Monday, February 25, 2013

Beware Falling Microphone Stands

March 10, 2012 - Terminal 5 - New York, NY

I am gonna come right out and say it. Not a fan of Terminal 5. The events of getting into this venue stressed me out so much I was in tears by the time I got to the stage, and it really affected my enjoyment of the whole evening. The venue treated fans like cattle in the stocks, herding us around the facility in bizarre fashion with little idea of what was going on. And they treated the folks on the IFC list even worse, forcing them to wait outside while the rest of us were dumped on a rooftop terrace. I'll spare you a more detailed rant, but suffice it to say, I have never had such a bad experience with a venue and I didn't even get the worst of it.

And it's too bad, because if I can get past the bad memories that preceded the show, the show itself was fantastic. High energy. Super rockin'. There was a celebratory air to the night, I think, both because it was the end of the tour and the band was once again on their home turf. The set was light on banter but heavy on knock-out performances of some of the band's greatest hits.

There was some entertainment to be had while waiting for the show. We took an expedition to Crumbs for delicious cupcakes. And while we spent a lot of time waiting in the cold, the entertainment mostly came from the band's failed attempts to get in to the front door of the venue. The stage door was a block over on the other side of the building, but apparently about half the band didn't get the memo. First Mark Pender, who was once again joining the band on trumpet, appeared and wandered among the fans scattered about the sidewalk. Eventually, Becky took pity on him and told him where to find the door. Then Dan appeared and had to be similarly directed.

Finally, Linnell showed up, having parked in the garage across the street. We saw him peaking out the garage door and then disappear and were sure he was seeking an alternate exit from the garage to avoid the hoard of fans. But he reappeared several minutes later, with a rolling case in tow and headed straight for the crowd. I swear Linnell just has an aura around him that demands respect and the fans on the sidewalk instinctively stepped away to make a path like he was a higher being walking among us. Meanwhile, I drummed up all the courage that was in me and stepped forward to tell him the door was a block over on 55th. Only a sentence but one of my more nerve wracking life experiences. He initially looked alarmed when he realized I was going to say something to him, but switched to relief when he realized I was just offering directions. He said thanks, and rapidly headed off around the block. And I can forever add "gave Linnell directions" to my list of band encounter highlights. (Note: this was the first thing I ever consciously remember saying to the man.)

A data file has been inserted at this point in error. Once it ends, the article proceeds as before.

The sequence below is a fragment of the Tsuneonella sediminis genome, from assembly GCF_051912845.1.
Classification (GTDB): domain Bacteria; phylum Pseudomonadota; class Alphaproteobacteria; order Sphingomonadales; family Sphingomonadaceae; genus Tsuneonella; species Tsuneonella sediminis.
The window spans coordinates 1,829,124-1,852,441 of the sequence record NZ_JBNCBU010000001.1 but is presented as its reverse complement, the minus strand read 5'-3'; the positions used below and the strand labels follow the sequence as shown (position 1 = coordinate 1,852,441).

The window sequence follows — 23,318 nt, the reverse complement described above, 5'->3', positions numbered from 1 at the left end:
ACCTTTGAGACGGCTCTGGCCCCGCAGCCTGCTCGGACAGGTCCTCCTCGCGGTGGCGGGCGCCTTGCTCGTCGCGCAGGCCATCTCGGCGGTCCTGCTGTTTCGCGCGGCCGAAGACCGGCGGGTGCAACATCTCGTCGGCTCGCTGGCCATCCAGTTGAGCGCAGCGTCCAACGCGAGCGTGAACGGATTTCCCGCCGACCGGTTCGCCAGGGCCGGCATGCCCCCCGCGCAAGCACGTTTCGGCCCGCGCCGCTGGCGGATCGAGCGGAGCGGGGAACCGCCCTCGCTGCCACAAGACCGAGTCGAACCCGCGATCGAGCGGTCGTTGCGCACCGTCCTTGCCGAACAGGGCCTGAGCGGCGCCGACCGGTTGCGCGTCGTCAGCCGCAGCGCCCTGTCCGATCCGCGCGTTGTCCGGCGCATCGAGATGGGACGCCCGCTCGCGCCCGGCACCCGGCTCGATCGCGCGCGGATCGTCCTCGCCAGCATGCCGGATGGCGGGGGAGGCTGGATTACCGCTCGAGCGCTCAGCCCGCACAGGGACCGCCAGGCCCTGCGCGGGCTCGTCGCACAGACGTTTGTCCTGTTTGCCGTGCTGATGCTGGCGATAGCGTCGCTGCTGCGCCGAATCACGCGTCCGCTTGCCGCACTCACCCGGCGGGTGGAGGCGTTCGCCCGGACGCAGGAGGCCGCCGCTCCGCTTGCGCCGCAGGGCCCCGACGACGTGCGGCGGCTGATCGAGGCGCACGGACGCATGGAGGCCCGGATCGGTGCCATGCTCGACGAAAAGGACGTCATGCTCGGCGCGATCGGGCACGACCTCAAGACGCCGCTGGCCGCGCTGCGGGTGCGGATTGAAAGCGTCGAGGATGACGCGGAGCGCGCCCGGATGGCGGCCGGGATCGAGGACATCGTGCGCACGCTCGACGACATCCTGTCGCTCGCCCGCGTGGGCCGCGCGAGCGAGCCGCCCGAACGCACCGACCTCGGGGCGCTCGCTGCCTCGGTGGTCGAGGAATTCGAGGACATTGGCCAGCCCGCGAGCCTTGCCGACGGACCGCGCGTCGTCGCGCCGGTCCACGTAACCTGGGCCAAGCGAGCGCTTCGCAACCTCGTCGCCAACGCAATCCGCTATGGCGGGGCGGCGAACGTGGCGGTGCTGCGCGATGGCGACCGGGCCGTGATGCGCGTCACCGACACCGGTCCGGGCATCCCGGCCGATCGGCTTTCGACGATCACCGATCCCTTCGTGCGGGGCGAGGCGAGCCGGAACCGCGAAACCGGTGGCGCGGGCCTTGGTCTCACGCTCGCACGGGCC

Then followed all the stressful crap with the venue. But I eventually ended up slightly left of center, in the second or third row. My view was somewhat limited by the very tall people to my right. And our safety was threatened by some overly enthusiastic moshers at center stage, but they pissed off enough people that they were subdued early on.

Jonathan Coulton got things started with a rockin' set of his own. The highlight of his set was that he had invited Suzanne Vega to join him on stage for a performance of Now I Am An Arsonist, which was beautiful and moving.

JoCo setlist: Code Monkey - Sticking It To Myself - Big Bag World One - Still Alive - Je Suis Rick Springfield - Now I Am An Arsonist - I'm Your Moon - Shop Vac - Re: Your Brains - I Feel Fantastic

TMBG setlist: Birdhouse In Your Soul - Cowtown - Mr. Me - Clap Your Hands - Can't Keep Johnny Down - Damn Good Times - Snowball In Hell - Particle Man - Ana Ng - Careful What You Pack - Battle For The Planet Of The Apes - Paranoid - Pandor Jingle - Spoiler Alert - The Mesopotamians - Lie Still, Little Bottle - Cloisonné - Don't Let's Start - We Live In A Dump - Where Your Eyes Don't Go - New York City - Spy - Dr. Evil - Doctor Worm Encore - Celebration - When Will You Die Encore 2 - How Can I Sing Like A Girl? - Istanbul

Several songs in, the Johns paused for a moment to examine their surroundings. They commented on the multiple balconies and the "VVIPP" section. Then scolded someone from throwing something from the balcony. Flansburgh also asked if they used to build boats in the venue. It was just that huge and cavernous.